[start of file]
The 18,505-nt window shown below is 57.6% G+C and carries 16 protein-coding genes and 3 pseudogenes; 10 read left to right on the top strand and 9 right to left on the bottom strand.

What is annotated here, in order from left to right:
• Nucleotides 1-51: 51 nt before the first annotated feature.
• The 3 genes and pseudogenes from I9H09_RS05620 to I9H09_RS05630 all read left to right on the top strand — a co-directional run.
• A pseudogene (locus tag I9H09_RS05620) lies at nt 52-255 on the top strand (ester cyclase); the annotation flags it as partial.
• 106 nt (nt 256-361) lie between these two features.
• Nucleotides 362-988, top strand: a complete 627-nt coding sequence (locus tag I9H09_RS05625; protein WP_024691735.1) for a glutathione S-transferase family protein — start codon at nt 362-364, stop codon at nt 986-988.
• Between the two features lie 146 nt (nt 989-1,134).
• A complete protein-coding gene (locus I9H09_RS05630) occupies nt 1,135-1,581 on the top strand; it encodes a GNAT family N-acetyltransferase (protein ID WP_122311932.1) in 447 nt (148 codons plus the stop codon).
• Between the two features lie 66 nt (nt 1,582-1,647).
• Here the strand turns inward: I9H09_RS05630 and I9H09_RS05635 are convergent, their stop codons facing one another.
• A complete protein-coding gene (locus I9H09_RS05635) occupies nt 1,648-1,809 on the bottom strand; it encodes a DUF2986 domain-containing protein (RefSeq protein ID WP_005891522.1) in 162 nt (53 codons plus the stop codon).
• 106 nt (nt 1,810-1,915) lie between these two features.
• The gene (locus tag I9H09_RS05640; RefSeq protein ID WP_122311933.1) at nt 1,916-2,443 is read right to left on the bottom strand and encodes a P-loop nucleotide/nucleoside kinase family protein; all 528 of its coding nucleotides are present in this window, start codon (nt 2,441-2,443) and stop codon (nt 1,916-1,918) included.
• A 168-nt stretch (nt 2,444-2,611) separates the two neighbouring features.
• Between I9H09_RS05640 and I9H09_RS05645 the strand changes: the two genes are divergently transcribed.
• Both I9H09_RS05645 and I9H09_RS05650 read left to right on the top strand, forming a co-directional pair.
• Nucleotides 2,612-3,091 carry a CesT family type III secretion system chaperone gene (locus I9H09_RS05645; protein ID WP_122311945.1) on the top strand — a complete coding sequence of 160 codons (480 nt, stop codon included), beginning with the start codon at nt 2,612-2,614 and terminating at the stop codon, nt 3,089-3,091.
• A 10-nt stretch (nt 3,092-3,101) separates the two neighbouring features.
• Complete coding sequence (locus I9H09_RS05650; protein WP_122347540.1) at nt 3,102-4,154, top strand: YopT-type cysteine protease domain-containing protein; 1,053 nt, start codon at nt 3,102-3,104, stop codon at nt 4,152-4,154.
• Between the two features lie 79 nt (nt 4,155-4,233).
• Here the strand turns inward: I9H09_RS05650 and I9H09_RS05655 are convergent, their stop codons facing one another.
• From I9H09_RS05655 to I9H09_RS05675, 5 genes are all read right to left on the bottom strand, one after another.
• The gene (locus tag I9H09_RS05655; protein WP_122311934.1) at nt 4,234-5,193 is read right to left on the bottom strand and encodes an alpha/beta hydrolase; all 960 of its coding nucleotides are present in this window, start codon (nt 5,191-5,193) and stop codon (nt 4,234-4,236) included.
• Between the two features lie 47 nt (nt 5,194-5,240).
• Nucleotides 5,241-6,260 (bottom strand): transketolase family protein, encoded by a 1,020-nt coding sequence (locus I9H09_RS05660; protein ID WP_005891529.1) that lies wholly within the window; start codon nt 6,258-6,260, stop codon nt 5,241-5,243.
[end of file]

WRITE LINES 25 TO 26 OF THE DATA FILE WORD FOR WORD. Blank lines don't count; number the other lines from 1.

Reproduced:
• Between the two features lie 47 nt (nt 5,194-5,240).
• Nucleotides 5,241-6,260 (bottom strand): transketolase family protein, encoded by a 1,020-nt coding sequence (locus I9H09_RS05660; protein ID WP_005891529.1) that lies wholly within the window; start codon nt 6,258-6,260, stop codon nt 5,241-5,243.